With the fifth Sunday of Lent coming ever closer, the time has now come to cry "Stop!" to the incessant changes in the English used in the Mass, except to correct what is already wrong. At the present time we lack a true translation of the Latin — which is the norm. Now we are to have even more paraphrase and apparent change for change's sake.
In the Confiteor, what is wrong with "by thought, word, deed and omission" and "my fault, my fault, my most grievous fault"? It is all good and understandable English. Are we less intelligent than the French and Italians, who have a genuine translation? It would have been better if the experts (sic) had concentrated on good grammar. Take, for instance, the doxology at the end of each Eucharistic prayer: „ "all honour and glory is yours. With two nouns the verb "are" is required as used in the response to • the Libera Nos: "For the Kingdom, the Power and the Glory are yours ..."
Are we, the laity, so stupid that we no longer know the meaning of good English words like "visible" and "invisible"?
In my lifetime, I have learned by heart the Latin Credo and three different English Creeds and Gloria and I have no intention of learning any more. Nor do I intend carrying a book or paper missalette.
Further, I will not say "We believe" in the Creed. When I attend a Latin Mass I say "I believe (Credo)" because it is my act of faith, Neither I nor anyone else can make the act of faith for other people; I don't know what they believe — even more now than in the past. I
shall content myself by using the ones I know, by saying them sotto voce.
I know that the Holy Father wants one form of words for the English-speaking world, but regrettably his command of English isn't sufficient for him to understand what rubbish is served up for us. And why should we he at the Mercy of the Americans and the nonCatholics who played a part in the translations?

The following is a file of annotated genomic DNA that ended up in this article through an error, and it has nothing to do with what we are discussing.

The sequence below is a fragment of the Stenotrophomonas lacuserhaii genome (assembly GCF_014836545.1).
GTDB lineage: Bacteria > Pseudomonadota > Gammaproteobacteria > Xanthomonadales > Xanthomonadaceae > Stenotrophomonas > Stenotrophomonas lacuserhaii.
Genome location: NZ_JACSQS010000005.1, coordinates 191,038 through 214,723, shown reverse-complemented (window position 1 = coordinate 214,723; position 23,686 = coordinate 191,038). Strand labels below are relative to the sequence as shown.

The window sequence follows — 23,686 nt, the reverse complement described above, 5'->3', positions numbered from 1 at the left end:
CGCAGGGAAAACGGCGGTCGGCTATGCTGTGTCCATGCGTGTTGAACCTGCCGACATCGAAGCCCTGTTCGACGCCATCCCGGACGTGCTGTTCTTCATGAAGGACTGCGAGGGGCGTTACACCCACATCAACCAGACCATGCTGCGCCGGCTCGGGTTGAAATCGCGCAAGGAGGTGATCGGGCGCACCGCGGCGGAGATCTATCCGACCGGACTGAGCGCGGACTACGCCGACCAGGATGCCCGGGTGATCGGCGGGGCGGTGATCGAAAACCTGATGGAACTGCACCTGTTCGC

One would have thought that with a Scottish cardinal as chairman of the ICEL and an Australian archbishop and an English archbishop as vicechairmen, they would have been able to curb the excesses of the Americans. After all, it was this country that gave the English language to them and other English-speaking countries.
Perhaps the American venue and the predominance of American advisers were too much for them. To be fair, I must admit that the Australians (and I am one) were responsible for translating Qui in the Agnus Dei as "you" instead of "who."
At the same time, it is well known that Americans, despite their many virtues, are with few exceptions completely inept at producing felicitous and readable translations, let alone any of literary merit.
Is the long-suffering laity to go on being ignored? Where is this much-vaunted consultation with them, this giving of more responsibility and an active part to play in the affairs of the Church?
Graham Young 8 Goodyer House, Lillington Gardens, Pimlico, London SEL